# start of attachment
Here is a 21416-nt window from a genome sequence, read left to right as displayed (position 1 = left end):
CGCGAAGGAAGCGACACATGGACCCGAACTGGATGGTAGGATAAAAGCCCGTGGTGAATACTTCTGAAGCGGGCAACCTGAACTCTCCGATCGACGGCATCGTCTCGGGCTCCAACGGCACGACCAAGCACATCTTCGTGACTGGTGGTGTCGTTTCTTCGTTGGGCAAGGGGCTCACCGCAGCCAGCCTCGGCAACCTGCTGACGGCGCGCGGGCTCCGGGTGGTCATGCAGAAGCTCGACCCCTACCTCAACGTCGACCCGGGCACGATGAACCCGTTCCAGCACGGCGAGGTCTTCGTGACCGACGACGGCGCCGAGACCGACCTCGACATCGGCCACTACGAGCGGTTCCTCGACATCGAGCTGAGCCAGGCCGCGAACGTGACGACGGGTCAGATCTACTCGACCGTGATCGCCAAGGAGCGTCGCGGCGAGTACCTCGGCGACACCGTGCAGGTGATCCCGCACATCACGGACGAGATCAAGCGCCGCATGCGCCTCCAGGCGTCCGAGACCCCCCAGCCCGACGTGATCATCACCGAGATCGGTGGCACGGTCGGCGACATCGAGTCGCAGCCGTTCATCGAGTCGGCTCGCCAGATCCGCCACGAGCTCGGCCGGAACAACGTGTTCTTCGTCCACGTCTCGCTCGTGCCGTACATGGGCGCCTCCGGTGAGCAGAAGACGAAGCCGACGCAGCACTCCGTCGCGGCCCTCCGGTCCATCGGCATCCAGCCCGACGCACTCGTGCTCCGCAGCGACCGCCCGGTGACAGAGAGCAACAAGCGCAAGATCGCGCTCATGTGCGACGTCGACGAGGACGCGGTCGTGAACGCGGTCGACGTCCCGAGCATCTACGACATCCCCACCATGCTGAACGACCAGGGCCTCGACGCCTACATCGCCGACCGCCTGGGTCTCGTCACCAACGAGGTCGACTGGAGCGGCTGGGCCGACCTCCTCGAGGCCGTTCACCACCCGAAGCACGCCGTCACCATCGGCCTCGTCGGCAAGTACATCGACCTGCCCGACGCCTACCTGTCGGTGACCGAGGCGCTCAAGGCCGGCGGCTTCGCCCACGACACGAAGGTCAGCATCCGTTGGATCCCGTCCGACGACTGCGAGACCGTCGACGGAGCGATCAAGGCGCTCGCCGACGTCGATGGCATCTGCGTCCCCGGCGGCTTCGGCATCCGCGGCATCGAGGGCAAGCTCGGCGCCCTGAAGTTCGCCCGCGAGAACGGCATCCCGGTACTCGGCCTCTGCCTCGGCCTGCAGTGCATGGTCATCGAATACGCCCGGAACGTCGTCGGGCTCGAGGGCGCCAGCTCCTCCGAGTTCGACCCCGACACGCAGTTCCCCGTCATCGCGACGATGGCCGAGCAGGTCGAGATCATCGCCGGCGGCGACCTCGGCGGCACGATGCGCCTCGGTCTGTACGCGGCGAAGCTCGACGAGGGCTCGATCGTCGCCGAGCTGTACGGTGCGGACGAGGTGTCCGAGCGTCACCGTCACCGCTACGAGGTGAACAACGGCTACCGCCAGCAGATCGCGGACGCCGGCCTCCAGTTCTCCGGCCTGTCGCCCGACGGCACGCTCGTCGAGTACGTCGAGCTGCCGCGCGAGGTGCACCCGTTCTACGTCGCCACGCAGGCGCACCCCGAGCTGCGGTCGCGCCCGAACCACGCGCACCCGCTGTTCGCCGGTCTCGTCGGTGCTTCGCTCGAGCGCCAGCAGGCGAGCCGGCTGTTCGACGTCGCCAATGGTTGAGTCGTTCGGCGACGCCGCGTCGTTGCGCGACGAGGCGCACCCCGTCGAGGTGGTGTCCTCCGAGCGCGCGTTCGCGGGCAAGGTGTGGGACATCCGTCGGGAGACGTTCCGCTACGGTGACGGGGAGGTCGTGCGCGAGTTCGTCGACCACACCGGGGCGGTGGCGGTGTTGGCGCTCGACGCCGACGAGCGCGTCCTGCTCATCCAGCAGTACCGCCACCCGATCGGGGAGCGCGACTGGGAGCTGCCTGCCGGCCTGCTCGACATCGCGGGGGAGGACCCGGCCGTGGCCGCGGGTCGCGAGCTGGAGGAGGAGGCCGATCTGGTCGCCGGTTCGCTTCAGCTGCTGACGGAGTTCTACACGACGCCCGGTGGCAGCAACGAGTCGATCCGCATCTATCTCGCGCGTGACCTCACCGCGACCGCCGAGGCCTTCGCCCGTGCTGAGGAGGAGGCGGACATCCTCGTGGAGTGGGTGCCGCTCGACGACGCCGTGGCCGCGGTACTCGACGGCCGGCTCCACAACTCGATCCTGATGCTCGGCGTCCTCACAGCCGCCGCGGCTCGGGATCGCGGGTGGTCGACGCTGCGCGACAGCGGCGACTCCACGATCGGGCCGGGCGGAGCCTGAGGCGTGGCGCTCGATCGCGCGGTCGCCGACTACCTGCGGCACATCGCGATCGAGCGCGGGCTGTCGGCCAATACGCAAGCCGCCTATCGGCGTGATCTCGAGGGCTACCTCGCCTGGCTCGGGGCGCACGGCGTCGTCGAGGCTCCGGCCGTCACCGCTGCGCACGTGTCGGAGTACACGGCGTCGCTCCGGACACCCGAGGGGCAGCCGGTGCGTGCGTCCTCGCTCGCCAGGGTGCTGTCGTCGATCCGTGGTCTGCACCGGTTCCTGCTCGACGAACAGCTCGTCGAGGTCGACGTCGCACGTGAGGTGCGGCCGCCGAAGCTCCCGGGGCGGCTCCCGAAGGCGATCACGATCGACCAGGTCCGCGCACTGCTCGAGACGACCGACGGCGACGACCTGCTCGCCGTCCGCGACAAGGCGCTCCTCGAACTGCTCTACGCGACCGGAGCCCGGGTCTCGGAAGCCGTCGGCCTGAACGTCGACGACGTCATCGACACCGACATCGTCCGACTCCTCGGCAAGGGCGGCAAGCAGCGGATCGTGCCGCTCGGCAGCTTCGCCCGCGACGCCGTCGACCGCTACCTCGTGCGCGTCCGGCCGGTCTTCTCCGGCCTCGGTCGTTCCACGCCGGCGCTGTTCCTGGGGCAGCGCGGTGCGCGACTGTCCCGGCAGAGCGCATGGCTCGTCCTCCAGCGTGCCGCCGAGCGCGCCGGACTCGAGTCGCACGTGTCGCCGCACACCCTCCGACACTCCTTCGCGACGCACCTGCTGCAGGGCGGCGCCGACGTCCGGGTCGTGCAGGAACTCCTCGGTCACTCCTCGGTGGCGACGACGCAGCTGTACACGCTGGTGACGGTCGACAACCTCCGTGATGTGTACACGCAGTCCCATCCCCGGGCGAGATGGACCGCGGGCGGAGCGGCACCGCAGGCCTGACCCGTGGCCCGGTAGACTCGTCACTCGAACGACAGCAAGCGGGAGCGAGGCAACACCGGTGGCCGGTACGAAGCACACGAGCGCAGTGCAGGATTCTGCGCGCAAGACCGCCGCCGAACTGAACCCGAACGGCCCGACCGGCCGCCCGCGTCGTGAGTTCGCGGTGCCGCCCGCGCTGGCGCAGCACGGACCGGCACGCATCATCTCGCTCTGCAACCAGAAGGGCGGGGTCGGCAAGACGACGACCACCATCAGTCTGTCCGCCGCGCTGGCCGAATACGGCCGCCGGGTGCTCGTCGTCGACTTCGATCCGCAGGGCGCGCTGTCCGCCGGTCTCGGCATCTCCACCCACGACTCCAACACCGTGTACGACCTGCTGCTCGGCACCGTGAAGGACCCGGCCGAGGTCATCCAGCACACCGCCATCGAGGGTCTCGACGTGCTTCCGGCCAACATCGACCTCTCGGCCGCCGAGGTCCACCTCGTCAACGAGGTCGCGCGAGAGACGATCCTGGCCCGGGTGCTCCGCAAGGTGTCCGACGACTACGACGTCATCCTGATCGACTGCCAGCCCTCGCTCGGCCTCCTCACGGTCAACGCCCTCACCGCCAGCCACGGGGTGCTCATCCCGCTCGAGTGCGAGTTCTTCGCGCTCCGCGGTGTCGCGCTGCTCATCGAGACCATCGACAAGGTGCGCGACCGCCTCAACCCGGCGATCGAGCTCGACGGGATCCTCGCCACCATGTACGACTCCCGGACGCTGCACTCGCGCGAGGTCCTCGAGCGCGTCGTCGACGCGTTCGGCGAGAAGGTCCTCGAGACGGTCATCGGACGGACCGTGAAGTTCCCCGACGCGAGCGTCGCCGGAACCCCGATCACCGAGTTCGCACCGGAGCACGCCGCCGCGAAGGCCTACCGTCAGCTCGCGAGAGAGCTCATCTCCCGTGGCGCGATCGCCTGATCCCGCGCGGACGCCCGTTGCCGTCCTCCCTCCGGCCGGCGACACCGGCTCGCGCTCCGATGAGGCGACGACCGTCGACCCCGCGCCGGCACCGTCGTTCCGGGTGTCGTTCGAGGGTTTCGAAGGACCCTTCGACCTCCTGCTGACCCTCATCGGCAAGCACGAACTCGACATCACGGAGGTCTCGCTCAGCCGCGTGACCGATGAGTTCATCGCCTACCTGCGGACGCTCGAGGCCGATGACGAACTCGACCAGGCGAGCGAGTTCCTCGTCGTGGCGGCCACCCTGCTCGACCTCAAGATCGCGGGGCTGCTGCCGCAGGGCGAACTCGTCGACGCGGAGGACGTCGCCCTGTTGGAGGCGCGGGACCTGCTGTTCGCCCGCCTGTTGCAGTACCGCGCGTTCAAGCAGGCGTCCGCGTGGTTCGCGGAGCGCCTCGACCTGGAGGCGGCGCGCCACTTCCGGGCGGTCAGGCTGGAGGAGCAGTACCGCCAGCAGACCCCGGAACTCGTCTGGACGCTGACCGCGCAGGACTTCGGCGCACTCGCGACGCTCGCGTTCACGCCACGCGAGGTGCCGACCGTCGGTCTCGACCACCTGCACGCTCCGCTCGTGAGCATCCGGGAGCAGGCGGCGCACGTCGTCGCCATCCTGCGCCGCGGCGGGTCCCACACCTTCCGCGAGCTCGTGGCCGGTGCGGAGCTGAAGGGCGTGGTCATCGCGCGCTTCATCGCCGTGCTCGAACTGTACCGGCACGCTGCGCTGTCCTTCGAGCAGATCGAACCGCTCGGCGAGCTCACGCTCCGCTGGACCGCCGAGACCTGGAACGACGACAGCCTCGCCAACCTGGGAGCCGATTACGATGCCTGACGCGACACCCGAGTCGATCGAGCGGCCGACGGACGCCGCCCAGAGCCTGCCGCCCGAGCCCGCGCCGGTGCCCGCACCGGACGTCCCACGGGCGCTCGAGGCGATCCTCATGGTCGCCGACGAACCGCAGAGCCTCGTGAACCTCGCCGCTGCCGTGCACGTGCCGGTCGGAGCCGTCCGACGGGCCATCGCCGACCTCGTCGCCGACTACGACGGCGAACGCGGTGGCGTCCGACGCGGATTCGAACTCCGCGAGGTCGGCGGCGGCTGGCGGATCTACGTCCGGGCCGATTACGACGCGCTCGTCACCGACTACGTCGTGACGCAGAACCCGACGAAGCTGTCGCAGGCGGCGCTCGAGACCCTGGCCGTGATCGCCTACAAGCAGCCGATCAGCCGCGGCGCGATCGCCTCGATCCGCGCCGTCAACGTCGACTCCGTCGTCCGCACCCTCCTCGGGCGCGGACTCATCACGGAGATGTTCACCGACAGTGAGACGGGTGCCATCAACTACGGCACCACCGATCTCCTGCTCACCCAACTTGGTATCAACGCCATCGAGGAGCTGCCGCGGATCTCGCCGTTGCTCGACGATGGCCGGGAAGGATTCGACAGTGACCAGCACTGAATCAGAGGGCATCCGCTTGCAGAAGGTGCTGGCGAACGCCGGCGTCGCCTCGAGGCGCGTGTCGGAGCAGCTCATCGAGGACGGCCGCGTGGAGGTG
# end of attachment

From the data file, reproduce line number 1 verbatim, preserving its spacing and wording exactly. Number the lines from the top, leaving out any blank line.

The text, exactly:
Here is a 21416-nt window from a genome sequence, read left to right as displayed (position 1 = left end):